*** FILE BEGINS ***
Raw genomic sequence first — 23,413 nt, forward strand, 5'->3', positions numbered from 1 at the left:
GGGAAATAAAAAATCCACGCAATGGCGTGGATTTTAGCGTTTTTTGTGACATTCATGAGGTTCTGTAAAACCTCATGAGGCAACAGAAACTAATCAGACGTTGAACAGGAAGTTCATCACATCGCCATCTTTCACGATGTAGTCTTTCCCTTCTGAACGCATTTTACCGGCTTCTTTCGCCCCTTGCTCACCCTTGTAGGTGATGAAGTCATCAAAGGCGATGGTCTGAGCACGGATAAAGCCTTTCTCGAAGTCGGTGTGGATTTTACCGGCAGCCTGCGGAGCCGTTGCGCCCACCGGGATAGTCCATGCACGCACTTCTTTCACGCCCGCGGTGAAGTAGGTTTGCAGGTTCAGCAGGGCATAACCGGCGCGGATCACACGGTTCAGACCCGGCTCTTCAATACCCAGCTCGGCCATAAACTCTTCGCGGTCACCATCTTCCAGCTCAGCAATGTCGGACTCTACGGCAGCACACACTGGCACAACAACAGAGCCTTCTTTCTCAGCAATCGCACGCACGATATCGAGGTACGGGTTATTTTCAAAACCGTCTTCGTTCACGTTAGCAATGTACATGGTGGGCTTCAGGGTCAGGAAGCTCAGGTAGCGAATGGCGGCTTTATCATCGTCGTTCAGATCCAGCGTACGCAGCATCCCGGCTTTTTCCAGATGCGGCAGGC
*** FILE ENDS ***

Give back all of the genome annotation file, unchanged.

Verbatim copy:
Raw genomic sequence first — 23,413 nt, forward strand, 5'->3', positions numbered from 1 at the left:
GGGAAATAAAAAATCCACGCAATGGCGTGGATTTTAGCGTTTTTTGTGACATTCATGAGGTTCTGTAAAACCTCATGAGGCAACAGAAACTAATCAGACGTTGAACAGGAAGTTCATCACATCGCCATCTTTCACGATGTAGTCTTTCCCTTCTGAACGCATTTTACCGGCTTCTTTCGCCCCTTGCTCACCCTTGTAGGTGATGAAGTCATCAAAGGCGATGGTCTGAGCACGGATAAAGCCTTTCTCGAAGTCGGTGTGGATTTTACCGGCAGCCTGCGGAGCCGTTGCGCCCACCGGGATAGTCCATGCACGCACTTCTTTCACGCCCGCGGTGAAGTAGGTTTGCAGGTTCAGCAGGGCATAACCGGCGCGGATCACACGGTTCAGACCCGGCTCTTCAATACCCAGCTCGGCCATAAACTCTTCGCGGTCACCATCTTCCAGCTCAGCAATGTCGGACTCTACGGCAGCACACACTGGCACAACAACAGAGCCTTCTTTCTCAGCAATCGCACGCACGATATCGAGGTACGGGTTATTTTCAAAACCGTCTTCGTTCACGTTAGCAATGTACATGGTGGGCTTCAGGGTCAGGAAGCTCAGGTAGCGAATGGCGGCTTTATCATCGTCGTTCAGATCCAGCGTACGCAGCATCCCGGCTTTTTCCAGATGCGGCAGGC